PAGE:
Everybody knows and loves the photographer from Terry O’Neill Rare & Unseen – even if they perhaps do not always realise it. A classic image of Bridget Bardot with hair blowing across her eyes; an unperturbed David Bowie losing the limelight to a rearing Great Dane; a morning-after shot of Faye Dunaway lounging by a Hollywood pool with her Oscar statuette. These are all of course by Terry O’Neill.
Now, for the first time in Terry O’Neill Rare & Unseen – A Portfolio of Vintage Prints, O’Neill selects a range from his huge archive. This remarkable book collects hundreds of these rare images, accompanied by quotes from many of the subjects. These include Kate Moss, Keith Richards, Elton John, Raquel Welch, Gary Kemp and many more.
It is amazing that O’Neill almost fell into photography by accident. His true love at 17 was jazz drumming, and he decided he should ‘cross the pond’ to further his career and applied to be a steward with BOAC. He got a job at the photographic unit, quickly getting hooked on photography.
According to O’Neill, in the early sixties nobody in Fleet Street wanted to interact with emerging bands, such as The Beatles and The Rolling Stones, and this left him to capture the swinging 60s with real freedom.
For the next 50 years he led the field in portrait photography. Anybody who was anybody inevitably ended up infront of O’Neill’s lens: The Queen, Nelson Mandela, Elton John, Audrey Hepburn, Frank Sinatra, The Beatles, The Rolling Stones and Brigitte Bardot – think of a name and O’Neill will have taken their portrait.
He says: “I just try to take pictures that tell a story – perhaps in a candid and unconventional way. I think you can either see a picture or you can’t. I just capture the moment as it is.”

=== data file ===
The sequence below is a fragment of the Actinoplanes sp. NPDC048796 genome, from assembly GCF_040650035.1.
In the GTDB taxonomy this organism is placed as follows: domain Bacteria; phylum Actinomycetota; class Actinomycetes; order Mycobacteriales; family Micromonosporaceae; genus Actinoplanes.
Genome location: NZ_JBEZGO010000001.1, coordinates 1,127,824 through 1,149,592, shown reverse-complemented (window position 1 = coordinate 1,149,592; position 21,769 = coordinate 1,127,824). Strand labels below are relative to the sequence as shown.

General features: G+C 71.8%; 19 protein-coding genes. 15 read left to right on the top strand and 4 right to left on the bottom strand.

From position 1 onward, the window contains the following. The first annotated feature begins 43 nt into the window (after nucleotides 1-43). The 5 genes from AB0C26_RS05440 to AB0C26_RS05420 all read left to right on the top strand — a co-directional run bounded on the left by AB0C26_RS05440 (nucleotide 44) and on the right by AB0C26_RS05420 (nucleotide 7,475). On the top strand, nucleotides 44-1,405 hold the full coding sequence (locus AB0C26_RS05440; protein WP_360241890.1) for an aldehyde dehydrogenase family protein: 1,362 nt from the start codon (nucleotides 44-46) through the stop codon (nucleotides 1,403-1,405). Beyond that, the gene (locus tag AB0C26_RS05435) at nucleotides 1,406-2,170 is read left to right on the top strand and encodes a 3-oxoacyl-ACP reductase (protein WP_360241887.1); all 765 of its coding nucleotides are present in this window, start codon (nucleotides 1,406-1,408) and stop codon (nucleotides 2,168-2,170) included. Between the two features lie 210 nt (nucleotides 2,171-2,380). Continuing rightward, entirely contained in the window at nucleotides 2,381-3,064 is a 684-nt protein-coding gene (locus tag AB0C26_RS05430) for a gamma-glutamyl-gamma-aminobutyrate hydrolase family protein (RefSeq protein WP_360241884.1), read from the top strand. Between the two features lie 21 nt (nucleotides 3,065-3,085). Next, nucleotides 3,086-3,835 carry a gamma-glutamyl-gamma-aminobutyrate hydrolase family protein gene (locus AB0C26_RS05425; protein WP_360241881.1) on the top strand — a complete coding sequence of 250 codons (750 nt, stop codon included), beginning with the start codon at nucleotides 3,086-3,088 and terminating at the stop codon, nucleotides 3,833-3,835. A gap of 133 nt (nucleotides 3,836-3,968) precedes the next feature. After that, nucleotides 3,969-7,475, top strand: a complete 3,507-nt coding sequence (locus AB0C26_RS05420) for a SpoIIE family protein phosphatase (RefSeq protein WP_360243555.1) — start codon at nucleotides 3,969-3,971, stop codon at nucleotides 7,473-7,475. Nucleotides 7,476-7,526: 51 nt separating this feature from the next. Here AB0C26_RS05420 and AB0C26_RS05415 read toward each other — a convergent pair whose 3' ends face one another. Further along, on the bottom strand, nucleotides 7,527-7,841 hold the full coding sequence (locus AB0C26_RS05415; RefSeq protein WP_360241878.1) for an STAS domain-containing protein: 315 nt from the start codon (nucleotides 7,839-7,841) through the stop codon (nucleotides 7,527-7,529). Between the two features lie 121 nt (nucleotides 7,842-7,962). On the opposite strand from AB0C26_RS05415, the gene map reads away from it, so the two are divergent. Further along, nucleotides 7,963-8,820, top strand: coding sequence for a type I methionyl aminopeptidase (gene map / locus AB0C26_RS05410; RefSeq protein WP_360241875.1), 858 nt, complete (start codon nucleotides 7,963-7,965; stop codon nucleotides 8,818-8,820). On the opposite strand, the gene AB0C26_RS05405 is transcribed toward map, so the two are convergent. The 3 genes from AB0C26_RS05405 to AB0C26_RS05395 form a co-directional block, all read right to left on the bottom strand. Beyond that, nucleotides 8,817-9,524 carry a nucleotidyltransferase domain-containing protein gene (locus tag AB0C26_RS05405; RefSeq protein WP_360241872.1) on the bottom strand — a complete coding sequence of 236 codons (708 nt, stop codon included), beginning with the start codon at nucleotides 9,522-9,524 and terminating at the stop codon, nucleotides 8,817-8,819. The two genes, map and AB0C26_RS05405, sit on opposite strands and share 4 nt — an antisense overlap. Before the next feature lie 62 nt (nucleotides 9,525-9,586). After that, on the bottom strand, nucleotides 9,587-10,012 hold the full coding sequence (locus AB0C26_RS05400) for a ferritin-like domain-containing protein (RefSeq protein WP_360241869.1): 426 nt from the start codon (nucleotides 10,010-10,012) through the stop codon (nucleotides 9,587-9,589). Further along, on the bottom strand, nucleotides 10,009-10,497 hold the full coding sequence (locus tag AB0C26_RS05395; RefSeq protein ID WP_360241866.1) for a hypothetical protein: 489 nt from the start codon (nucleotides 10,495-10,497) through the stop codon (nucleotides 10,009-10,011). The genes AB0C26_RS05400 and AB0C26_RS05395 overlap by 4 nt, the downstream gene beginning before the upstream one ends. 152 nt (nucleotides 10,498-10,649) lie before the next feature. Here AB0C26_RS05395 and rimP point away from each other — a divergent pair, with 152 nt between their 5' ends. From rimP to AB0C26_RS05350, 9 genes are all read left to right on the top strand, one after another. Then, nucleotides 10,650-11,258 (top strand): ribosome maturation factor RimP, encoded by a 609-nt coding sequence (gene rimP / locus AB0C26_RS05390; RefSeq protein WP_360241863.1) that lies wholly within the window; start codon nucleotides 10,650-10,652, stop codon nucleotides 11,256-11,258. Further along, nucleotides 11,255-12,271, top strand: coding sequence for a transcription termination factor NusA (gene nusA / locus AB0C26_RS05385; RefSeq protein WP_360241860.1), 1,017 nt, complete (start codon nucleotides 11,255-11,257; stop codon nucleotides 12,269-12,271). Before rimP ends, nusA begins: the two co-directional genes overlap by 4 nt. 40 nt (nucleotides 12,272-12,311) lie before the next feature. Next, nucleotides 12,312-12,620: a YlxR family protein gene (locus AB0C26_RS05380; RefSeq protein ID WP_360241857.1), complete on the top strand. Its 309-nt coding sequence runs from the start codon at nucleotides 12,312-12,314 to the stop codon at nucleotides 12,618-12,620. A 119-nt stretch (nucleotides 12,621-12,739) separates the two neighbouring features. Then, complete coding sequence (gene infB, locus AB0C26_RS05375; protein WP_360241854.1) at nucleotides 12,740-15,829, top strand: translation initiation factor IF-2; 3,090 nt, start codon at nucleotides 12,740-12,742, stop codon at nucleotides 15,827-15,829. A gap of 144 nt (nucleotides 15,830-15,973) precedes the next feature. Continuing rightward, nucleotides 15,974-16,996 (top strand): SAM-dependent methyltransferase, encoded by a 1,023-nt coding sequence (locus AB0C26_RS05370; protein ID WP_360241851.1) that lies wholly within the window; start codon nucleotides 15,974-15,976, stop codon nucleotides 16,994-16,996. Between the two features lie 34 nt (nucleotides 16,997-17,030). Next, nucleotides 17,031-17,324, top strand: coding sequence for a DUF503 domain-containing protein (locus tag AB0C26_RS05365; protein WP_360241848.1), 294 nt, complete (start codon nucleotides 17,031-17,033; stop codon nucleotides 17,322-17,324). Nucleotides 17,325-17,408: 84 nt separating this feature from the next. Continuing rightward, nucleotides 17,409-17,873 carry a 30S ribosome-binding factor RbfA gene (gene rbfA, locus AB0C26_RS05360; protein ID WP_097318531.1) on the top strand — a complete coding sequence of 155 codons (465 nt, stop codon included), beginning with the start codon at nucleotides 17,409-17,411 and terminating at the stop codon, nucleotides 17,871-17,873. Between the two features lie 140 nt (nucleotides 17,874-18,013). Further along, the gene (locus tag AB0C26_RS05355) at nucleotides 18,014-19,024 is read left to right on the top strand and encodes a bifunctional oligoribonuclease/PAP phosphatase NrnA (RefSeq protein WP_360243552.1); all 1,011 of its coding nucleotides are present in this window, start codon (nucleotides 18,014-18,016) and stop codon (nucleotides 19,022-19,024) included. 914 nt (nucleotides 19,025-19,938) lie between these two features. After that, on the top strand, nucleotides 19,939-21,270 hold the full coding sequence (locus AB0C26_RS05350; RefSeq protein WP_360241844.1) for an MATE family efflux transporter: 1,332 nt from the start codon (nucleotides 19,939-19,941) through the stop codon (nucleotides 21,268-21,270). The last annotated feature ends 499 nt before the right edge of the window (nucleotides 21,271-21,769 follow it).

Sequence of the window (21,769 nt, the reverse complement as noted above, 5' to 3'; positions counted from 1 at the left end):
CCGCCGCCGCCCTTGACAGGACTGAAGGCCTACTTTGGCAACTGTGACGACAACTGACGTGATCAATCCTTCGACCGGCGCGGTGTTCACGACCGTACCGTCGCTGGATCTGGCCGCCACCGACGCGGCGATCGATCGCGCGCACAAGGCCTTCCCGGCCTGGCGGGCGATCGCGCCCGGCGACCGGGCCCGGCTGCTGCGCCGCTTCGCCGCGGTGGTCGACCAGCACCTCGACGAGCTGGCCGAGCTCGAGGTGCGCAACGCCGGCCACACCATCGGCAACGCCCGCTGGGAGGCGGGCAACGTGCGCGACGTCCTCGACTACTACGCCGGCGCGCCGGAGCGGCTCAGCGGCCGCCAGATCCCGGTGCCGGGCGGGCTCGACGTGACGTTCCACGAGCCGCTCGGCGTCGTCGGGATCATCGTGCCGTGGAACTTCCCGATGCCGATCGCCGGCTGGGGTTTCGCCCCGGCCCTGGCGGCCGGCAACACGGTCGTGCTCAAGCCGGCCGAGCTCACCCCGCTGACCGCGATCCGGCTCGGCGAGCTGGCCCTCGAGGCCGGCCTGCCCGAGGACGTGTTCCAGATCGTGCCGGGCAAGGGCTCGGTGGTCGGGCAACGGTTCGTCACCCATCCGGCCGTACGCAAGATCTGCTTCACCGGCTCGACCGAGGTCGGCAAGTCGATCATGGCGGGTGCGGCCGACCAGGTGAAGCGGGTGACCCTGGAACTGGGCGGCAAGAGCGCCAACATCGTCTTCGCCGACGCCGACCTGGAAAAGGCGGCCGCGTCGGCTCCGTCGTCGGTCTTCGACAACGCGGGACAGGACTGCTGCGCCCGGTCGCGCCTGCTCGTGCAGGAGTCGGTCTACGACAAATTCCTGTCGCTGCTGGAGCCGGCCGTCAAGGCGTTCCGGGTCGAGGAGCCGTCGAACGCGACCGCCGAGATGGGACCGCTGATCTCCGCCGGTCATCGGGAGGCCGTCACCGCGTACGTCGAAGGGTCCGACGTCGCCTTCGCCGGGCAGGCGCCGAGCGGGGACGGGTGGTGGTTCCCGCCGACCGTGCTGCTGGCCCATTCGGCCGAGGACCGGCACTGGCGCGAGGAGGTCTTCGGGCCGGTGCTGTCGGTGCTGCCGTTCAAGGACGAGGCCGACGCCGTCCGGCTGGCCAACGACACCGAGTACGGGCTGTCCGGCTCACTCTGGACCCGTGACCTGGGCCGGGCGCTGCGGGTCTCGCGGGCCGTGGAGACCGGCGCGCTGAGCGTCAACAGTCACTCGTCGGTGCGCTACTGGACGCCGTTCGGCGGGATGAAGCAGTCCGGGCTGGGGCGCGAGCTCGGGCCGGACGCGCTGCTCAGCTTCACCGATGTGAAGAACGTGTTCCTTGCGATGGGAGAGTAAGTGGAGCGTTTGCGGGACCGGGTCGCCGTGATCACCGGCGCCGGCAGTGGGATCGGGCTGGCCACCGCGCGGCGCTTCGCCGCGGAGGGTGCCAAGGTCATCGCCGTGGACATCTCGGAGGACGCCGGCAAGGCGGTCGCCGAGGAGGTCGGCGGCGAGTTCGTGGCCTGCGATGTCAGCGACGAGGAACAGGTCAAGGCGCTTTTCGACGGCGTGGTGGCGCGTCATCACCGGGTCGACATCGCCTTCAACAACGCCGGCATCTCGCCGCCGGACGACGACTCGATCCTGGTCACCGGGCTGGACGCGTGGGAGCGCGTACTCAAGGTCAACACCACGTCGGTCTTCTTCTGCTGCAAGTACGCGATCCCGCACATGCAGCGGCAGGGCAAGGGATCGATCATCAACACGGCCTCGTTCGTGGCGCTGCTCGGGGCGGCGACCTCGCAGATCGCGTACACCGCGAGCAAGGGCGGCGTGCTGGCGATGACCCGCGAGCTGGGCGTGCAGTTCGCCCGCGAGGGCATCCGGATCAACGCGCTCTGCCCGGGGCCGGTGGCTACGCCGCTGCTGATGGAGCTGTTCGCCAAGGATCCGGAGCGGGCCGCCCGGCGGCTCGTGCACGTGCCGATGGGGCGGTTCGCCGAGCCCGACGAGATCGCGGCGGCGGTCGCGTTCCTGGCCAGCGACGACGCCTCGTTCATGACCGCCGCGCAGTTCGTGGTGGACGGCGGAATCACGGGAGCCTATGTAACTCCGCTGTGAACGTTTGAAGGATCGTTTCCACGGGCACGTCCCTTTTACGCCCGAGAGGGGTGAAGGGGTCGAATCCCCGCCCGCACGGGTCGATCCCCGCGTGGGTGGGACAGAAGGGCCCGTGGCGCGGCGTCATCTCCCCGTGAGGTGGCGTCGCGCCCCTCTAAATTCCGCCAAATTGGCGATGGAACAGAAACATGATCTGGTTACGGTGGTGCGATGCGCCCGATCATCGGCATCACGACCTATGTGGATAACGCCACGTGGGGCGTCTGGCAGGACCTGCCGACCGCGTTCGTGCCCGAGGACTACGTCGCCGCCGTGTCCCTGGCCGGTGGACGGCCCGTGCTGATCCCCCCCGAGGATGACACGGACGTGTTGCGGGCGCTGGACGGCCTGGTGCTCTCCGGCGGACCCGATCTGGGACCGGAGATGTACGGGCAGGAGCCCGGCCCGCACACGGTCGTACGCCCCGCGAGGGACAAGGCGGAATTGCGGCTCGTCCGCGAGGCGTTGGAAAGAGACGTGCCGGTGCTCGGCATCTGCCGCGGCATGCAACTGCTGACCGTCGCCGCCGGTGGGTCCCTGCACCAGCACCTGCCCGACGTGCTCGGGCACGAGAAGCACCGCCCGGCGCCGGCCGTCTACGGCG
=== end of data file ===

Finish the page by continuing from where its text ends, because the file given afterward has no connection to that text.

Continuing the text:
At the dawn of the 1960s, physical prints were the norm. O’Neill kept as many as he could. “I just kept everything,” he says. “I don’t know why. Back then, there wasn’t really a reason to keep them. Photos were used straight away and then I just moved on to the next assignment. No one was thinking these would be of interest to the collectors down the line, let alone fifty years later.”
Audrey Hepburn looks uneasy posing by the pool (she hated water) on the set of Two for the Road. A contact sheet of 20 images shows Ursula Andress in various states of dress (and undress) on the set of the spoof Casino Royale. Peter Sellers & Roger Moore mock fight on a tennis court in Beverly Hills. Elizabeth Taylor kneeling in fall foliage in a flowery dress could have been shot by William Eggleston. The list of interesting and beautifully presented images seems endless
Terry O’Neill: Rare & Unseen is a very special insight in to the contents of this remarkable archive. A very generous 240 pages – generously sized too – allows plenty of space to show some wonderful unseen images alongside less perfect shots, including contact sheets that provide insight in to his working methods and relationships with his subjects.
Images are typically presented using just the right side of double page spreads so there is lots of space for the images to breathe. The 32cm square pages are also ideal for photographs from O’Neill’s favoured medium format: Hasselblad 500CM. Published by Iconic Images and, regular collaborators, ACC Art Books the quality of presentation and production is exemplary as usual.
To purchase visit Terry O’Neill: Rare & Unseen – A Portfolio of Vintage Prints
For our curated recommendations for Art, Culture, Design and Architecture books visit the CELLOPHANELAND* bookstore